2D and 3D Assessment of Dissolved Oxygen and Water Temperature in the Water Column
Project duration: 6 months
Project form: Field surveys, literature review, spatial analyses
Supervision: Natasha Flores and Frank Collas
Mail addresses: email@example.com, firstname.lastname@example.org
Description of the project:
Dissolved oxygen (DO2) and water temperature are important abiotic parameters that can determine the suitability of aquatic habitats for freshwater species as well as overall ecosystem health. Temperature is inversely related to oxygen solubility as lower temperatures lead to high DO2 concentrations in water. Pollution and climate change may result in low DO2 concentrations as water temperatures rise. Higher temperatures may also directly affect freshwater species by increasing their metabolic rates, changing the timing of their reproductive activities and leading to high mortality rates as upper temperature tolerance limits are reached.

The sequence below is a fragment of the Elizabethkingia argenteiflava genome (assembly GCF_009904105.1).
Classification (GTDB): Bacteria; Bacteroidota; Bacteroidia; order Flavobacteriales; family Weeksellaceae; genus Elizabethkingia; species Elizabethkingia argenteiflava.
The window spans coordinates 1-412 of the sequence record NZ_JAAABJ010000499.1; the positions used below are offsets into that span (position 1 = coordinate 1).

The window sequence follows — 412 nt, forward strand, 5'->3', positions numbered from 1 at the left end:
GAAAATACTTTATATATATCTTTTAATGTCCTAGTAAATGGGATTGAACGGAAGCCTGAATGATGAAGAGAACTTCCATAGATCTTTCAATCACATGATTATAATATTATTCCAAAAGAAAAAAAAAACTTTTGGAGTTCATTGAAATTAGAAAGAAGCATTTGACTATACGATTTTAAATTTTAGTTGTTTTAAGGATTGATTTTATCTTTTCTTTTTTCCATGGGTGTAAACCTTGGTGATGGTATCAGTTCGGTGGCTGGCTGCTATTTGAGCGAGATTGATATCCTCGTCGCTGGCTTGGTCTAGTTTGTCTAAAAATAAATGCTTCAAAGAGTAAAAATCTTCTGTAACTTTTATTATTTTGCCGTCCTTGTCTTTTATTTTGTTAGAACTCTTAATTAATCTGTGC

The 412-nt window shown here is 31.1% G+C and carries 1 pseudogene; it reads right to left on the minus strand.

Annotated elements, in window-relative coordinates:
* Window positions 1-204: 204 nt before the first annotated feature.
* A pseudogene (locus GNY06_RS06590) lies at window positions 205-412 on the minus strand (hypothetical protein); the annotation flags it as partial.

With the use of GIS and other modeling software gridded layers of ambient DO2 and temperature may be developed in order to assess the spatial variability (horizontally and vertically) in DO2 and temperature throughout the water column. Further, these layers may then be coupled with species specific requirements for unique species, or species sensitivity distributions (SSDs) for a species pool, in order to evaluate how the ambient conditions may affect the species. Hence the goal of this study is to 1) collect DO2 and temperature datasets, 2) determine the spatial distribution of the parameters in the water column and 3) compare the 2D and 3D layers to the requirements of native freshwater species.